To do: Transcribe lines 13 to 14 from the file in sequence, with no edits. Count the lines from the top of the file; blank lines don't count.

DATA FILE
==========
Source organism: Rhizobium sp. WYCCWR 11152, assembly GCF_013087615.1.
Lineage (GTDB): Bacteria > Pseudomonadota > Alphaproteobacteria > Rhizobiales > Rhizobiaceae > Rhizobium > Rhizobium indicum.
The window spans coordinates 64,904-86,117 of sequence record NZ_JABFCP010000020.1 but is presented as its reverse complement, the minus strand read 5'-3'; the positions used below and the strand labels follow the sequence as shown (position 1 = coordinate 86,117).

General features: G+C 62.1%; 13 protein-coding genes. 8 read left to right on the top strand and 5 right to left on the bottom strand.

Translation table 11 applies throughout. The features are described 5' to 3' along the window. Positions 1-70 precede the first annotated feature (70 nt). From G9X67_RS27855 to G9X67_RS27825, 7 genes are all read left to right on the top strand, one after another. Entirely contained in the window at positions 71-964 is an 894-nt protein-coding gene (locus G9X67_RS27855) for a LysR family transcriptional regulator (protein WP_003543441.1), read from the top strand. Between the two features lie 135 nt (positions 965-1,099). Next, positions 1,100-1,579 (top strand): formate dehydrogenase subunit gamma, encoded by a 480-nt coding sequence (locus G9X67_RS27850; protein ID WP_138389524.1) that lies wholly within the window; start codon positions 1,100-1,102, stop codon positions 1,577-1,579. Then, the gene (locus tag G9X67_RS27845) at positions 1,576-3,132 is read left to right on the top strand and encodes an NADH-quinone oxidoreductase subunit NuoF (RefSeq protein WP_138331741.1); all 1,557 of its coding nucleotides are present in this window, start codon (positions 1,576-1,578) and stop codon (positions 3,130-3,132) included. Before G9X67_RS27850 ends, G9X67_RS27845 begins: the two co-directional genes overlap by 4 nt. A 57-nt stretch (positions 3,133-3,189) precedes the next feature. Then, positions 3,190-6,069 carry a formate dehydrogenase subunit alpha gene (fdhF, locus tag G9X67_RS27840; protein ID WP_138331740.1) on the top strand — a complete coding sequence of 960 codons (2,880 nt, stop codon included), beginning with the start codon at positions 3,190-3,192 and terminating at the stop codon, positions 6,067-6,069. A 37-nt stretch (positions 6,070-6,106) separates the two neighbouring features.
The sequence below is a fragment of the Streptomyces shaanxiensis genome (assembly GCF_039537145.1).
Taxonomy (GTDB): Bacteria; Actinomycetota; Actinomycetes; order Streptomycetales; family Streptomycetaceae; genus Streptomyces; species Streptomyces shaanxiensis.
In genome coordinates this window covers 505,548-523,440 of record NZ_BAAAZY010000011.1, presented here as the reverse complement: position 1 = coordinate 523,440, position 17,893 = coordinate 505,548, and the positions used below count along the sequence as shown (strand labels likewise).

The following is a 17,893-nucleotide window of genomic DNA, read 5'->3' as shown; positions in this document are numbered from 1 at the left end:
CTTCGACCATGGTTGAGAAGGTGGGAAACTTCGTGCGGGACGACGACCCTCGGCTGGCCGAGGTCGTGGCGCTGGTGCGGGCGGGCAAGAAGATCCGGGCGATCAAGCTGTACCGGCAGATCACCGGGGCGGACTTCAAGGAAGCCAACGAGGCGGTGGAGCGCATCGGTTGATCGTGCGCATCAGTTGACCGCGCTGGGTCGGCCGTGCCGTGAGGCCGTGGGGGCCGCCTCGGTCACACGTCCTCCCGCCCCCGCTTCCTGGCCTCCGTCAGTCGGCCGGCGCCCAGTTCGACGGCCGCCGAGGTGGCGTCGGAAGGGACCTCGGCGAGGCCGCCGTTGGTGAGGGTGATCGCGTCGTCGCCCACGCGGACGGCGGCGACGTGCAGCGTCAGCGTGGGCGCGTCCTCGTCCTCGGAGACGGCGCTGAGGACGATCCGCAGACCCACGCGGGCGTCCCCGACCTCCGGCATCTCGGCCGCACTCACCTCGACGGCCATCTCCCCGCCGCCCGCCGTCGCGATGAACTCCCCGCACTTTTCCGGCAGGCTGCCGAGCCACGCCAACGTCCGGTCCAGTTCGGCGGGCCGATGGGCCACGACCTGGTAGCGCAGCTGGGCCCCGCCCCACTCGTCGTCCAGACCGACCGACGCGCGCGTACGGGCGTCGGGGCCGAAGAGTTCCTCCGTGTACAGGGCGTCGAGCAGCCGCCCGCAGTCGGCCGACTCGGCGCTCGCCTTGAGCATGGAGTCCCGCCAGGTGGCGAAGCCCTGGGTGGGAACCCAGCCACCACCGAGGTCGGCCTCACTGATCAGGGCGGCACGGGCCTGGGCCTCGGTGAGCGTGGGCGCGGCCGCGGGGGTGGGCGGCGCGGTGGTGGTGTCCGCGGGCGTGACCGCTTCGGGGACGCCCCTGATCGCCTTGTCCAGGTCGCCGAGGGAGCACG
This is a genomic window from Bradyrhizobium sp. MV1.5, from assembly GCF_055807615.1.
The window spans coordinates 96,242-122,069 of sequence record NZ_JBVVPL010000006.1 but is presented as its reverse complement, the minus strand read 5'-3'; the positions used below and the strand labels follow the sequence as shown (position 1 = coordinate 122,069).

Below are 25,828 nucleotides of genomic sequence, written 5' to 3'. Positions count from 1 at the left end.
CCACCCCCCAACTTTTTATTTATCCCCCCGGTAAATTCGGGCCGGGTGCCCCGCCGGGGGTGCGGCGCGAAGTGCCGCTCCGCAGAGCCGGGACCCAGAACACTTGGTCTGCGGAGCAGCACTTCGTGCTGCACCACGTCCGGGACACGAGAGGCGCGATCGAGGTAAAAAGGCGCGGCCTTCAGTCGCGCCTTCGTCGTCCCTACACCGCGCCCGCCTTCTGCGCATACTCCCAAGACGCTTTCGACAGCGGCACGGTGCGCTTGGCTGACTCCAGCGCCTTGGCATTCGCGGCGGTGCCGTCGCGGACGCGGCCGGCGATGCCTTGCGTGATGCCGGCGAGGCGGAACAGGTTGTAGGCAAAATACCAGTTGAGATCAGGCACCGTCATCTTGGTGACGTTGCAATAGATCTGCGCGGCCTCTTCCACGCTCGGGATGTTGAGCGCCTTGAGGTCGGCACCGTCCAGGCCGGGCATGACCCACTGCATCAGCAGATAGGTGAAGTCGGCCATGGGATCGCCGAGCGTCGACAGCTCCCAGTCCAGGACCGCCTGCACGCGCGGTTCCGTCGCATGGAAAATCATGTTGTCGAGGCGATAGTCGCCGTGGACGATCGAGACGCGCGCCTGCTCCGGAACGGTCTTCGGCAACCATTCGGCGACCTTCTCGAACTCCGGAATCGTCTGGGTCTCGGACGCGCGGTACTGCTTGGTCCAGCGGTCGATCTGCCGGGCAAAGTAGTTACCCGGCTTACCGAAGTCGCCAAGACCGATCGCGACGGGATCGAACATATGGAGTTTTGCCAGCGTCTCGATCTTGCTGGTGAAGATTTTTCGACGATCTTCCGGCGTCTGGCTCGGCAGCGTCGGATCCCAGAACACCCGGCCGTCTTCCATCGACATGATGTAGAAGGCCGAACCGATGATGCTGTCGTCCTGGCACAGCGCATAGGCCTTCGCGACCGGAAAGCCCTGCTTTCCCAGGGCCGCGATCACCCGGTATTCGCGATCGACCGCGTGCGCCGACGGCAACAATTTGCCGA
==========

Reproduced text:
Below are 25,828 nucleotides of genomic sequence, written 5' to 3'. Positions count from 1 at the left end.
CCACCCCCCAACTTTTTATTTATCCCCCCGGTAAATTCGGGCCGGGTGCCCCGCCGGGGGTGCGGCGCGAAGTGCCGCTCCGCAGAGCCGGGACCCAGAACACTTGGTCTGCGGAGCAGCACTTCGTGCTGCACCACGTCCGGGACACGAGAGGCGCGATCGAGGTAAAAAGGCGCGGCCTTCAGTCGCGCCTTCGTCGTCCCTACACCGCGCCCGCCTTCTGCGCATACTCCCAAGACGCTTTCGACAGCGGCACGGTGCGCTTGGCTGACTCCAGCGCCTTGGCATTCGCGGCGGTGCCGTCGCGGACGCGGCCGGCGATGCCTTGCGTGATGCCGGCGAGGCGGAACAGGTTGTAGGCAAAATACCAGTTGAGATCAGGCACCGTCATCTTGGTGACGTTGCAATAGATCTGCGCGGCCTCTTCCACGCTCGGGATGTTGAGCGCCTTGAGGTCGGCACCGTCCAGGCCGGGCATGACCCACTGCATCAGCAGATAGGTGAAGTCGGCCATGGGATCGCCGAGCGTCGACAGCTCCCAGTCCAGGACCGCCTGCACGCGCGGTTCCGTCGCATGGAAAATCATGTTGTCGAGGCGATAGTCGCCGTGGACGATCGAGACGCGCGCCTGCTCCGGAACGGTCTTCGGCAACCATTCGGCGACCTTCTCGAACTCCGGAATCGTCTGGGTCTCGGACGCGCGGTACTGCTTGGTCCAGCGGTCGATCTGCCGGGCAAAGTAGTTACCCGGCTTACCGAAGTCGCCAAGACCGATCGCGACGGGATCGAACATATGGAGTTTTGCCAGCGTCTCGATCTTGCTGGTGAAGATTTTTCGACGATCTTCCGGCGTCTGGCTCGGCAGCGTCGGATCCCAGAACACCCGGCCGTCTTCCATCGACATGATGTAGAAGGCCGAACCGATGATGCTGTCGTCCTGGCACAGCGCATAGGCCTTCGCGACCGGAAAGCCCTGCTTTCCCAGGGCCGCGATCACCCGGTATTCGCGATCGACCGCGTGCGCCGACGGCAACAATTTGCCGA